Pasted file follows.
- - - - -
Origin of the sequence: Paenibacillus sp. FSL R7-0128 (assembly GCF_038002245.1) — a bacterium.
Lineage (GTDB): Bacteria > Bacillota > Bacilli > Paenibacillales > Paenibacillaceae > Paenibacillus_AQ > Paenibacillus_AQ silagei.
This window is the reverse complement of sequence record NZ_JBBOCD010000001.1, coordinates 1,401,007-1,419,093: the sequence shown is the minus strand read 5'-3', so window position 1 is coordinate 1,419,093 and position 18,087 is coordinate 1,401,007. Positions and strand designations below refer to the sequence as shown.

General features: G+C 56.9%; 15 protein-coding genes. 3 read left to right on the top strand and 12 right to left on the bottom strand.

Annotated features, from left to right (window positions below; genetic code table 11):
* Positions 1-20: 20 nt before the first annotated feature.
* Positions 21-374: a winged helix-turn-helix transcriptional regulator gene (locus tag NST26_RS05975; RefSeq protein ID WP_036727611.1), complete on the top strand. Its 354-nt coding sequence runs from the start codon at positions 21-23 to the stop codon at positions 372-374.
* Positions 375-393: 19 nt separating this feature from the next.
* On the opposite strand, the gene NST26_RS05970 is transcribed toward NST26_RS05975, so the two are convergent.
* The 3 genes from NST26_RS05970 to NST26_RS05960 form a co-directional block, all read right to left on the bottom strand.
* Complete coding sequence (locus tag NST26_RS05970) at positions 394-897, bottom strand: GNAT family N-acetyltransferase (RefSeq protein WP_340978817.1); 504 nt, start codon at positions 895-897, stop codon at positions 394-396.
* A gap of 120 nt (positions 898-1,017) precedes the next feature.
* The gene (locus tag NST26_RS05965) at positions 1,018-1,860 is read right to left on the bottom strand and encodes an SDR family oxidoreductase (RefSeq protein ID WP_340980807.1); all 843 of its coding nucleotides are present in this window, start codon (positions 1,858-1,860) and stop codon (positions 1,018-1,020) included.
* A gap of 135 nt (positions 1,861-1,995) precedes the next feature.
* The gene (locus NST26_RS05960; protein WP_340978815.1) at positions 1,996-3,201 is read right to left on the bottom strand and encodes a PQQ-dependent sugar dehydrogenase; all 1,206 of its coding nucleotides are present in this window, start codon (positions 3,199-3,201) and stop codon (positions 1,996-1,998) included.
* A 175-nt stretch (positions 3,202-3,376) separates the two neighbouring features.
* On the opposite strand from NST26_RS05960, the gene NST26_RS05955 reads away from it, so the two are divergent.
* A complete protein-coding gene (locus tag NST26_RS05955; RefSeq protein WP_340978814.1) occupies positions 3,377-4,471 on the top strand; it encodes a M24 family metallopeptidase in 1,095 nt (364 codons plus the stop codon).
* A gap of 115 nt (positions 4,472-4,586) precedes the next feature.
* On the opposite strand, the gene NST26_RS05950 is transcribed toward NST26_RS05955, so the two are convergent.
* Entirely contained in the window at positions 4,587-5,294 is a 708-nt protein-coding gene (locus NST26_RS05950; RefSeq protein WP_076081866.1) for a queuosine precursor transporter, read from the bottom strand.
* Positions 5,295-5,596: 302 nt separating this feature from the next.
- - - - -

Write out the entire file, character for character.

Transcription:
Origin of the sequence: Paenibacillus sp. FSL R7-0128 (assembly GCF_038002245.1) — a bacterium.
Lineage (GTDB): Bacteria > Bacillota > Bacilli > Paenibacillales > Paenibacillaceae > Paenibacillus_AQ > Paenibacillus_AQ silagei.
This window is the reverse complement of sequence record NZ_JBBOCD010000001.1, coordinates 1,401,007-1,419,093: the sequence shown is the minus strand read 5'-3', so window position 1 is coordinate 1,419,093 and position 18,087 is coordinate 1,401,007. Positions and strand designations below refer to the sequence as shown.

General features: G+C 56.9%; 15 protein-coding genes. 3 read left to right on the top strand and 12 right to left on the bottom strand.

Annotated features, from left to right (window positions below; genetic code table 11):
* Positions 1-20: 20 nt before the first annotated feature.
* Positions 21-374: a winged helix-turn-helix transcriptional regulator gene (locus tag NST26_RS05975; RefSeq protein ID WP_036727611.1), complete on the top strand. Its 354-nt coding sequence runs from the start codon at positions 21-23 to the stop codon at positions 372-374.
* Positions 375-393: 19 nt separating this feature from the next.
* On the opposite strand, the gene NST26_RS05970 is transcribed toward NST26_RS05975, so the two are convergent.
* The 3 genes from NST26_RS05970 to NST26_RS05960 form a co-directional block, all read right to left on the bottom strand.
* Complete coding sequence (locus tag NST26_RS05970) at positions 394-897, bottom strand: GNAT family N-acetyltransferase (RefSeq protein WP_340978817.1); 504 nt, start codon at positions 895-897, stop codon at positions 394-396.
* A gap of 120 nt (positions 898-1,017) precedes the next feature.
* The gene (locus tag NST26_RS05965) at positions 1,018-1,860 is read right to left on the bottom strand and encodes an SDR family oxidoreductase (RefSeq protein ID WP_340980807.1); all 843 of its coding nucleotides are present in this window, start codon (positions 1,858-1,860) and stop codon (positions 1,018-1,020) included.
* A gap of 135 nt (positions 1,861-1,995) precedes the next feature.
* The gene (locus NST26_RS05960; protein WP_340978815.1) at positions 1,996-3,201 is read right to left on the bottom strand and encodes a PQQ-dependent sugar dehydrogenase; all 1,206 of its coding nucleotides are present in this window, start codon (positions 3,199-3,201) and stop codon (positions 1,996-1,998) included.
* A 175-nt stretch (positions 3,202-3,376) separates the two neighbouring features.
* On the opposite strand from NST26_RS05960, the gene NST26_RS05955 reads away from it, so the two are divergent.
* A complete protein-coding gene (locus tag NST26_RS05955; RefSeq protein WP_340978814.1) occupies positions 3,377-4,471 on the top strand; it encodes a M24 family metallopeptidase in 1,095 nt (364 codons plus the stop codon).
* A gap of 115 nt (positions 4,472-4,586) precedes the next feature.
* On the opposite strand, the gene NST26_RS05950 is transcribed toward NST26_RS05955, so the two are convergent.
* Entirely contained in the window at positions 4,587-5,294 is a 708-nt protein-coding gene (locus NST26_RS05950; RefSeq protein WP_076081866.1) for a queuosine precursor transporter, read from the bottom strand.
* Positions 5,295-5,596: 302 nt separating this feature from the next.